36vultures

Review: The Money Pit, ‘The Money Pit’

Written by Zac Djamoos Edited by Caitlin Kohn

Although Gatsby’s American Dream broke up in 2006, it wasn’t until about six years later that it became clear the band was done. They’d released a few stray one-off tracks, such as “Modern Man,” and fell off the radar again. It seemed, disappointingly, that the talented musicians in the band were finished for good. Fast forward to earlier this year, and we hear whisperings of a band called Cannons. A name change later came The Money Pit, and months later we’ve got ‘The Money Pit’ – an album of the year contender if I’ve ever heard one.

First, let me say: I’ve been dying to hear Nic Newsham’s voice again, and it’s absolutely better here than it’s ever been. While he’s always been a captivating vocalist, on ‘The Money Pit’ he stretches his voice in directions he’d never hinted at before (see: “No Problemó” and the backing vocals in the last chorus of “Lawrence Kansas”), all the while making it sound so effortless. He even goes almost as far as sounding bored with how easy it is (see: the whole damn thing). Not to mention his ability to craft melodies – listening to album highlight “Blackout” is mind boggling; the song’s hook reads as so verbose, there’s no way it should be quite the earworm it is. Ex-Gatsbys guitarist Bobby Darling, Newsham’s partner in crime, provides the technical flair that made Gatsbys stand out from their pop-punk/alternative rock contemporaries. The best thing about Gatsbys was always that they managed to be a fun, catchy band who never sacrificed technicality or progression in order to attain that accessibility. The Money Pit is no different, and Darling is a big part of it. Elements of songs feel like they could be right at home on Gatsbys’ self titled record, but it still feels like a logical next step.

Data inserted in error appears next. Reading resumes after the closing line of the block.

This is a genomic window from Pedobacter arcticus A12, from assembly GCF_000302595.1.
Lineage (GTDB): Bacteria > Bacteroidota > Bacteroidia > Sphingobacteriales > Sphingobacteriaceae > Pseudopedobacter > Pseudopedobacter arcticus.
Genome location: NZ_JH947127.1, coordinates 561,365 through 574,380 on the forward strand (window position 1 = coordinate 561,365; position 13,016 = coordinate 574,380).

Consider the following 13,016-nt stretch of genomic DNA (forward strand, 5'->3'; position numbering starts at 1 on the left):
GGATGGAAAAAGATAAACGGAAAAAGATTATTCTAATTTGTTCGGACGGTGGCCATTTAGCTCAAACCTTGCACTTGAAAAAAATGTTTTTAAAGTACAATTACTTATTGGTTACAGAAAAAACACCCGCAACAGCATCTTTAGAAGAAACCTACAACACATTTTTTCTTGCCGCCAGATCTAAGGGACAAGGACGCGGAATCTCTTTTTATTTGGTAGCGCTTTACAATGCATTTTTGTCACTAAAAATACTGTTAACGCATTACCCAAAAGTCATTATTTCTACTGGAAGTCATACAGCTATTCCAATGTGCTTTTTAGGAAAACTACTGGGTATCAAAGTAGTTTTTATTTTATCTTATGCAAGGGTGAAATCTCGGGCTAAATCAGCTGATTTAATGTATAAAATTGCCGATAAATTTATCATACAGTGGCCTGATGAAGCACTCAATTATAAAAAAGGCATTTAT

“Lawrence, Kansas” is a good example, with an intro and bridge reminiscent of that record, but a garage rock styled chorus that would’ve never felt quite right on there. The short “The Destroyer” is another one, beginning in a way similar to “You All Everybody” or “Looks Like the Real Thing,” before the titanic chorus takes the song in a totally unexpected direction. The common thread here is “chorus” – The Money Pit sticks to conventional song structures much more than their previous band ever did, which every song on their self titled album containing one (and an exceptionally infectious one, at that). The Money Pit also gives Newsham an outlet to be a bit more lighthearted when he chooses, describing “pee[ing] on the side of the building where we used to work” and how it “felt like making a smiley face in the snow on a mountain,” before making the phrase “fuck that shit” a (killer) hook. Elsewhere he rhymes “Pat Sajak” with “this shit is wack.” The album’s filled with little moments like that to show off the band’s sense of humor, amongst other tales of parties and drinking a little too much. Still, things get a bit more serious on other tracks, with Newsham getting political on the aptly titled “Control Everything” and post-punk influenced closer “Devastator.” Perhaps part of the reason for this is that the band is rounded out by Gavin Phillips and Andy Horst of This Providence and Garrett Lunceford of Acceptance, both decidedly more upbeat bands than Newsham and Darling’s first venture.

What results from this mix of veterans is an album that could clearly have only be made by just that – veterans. A nearly even blend of all their previous sounds, leaning slightly in Gatsbys’ favor, with occasional indie flavors tossed in makes for a masterful album for fans of any sort of rock music. ‘The Money Pit’ almost eclipses anything else these guys have made, and more than likely eclipses anything else released this year. 5/5

This was posted 2 years ago by Joel Funk.
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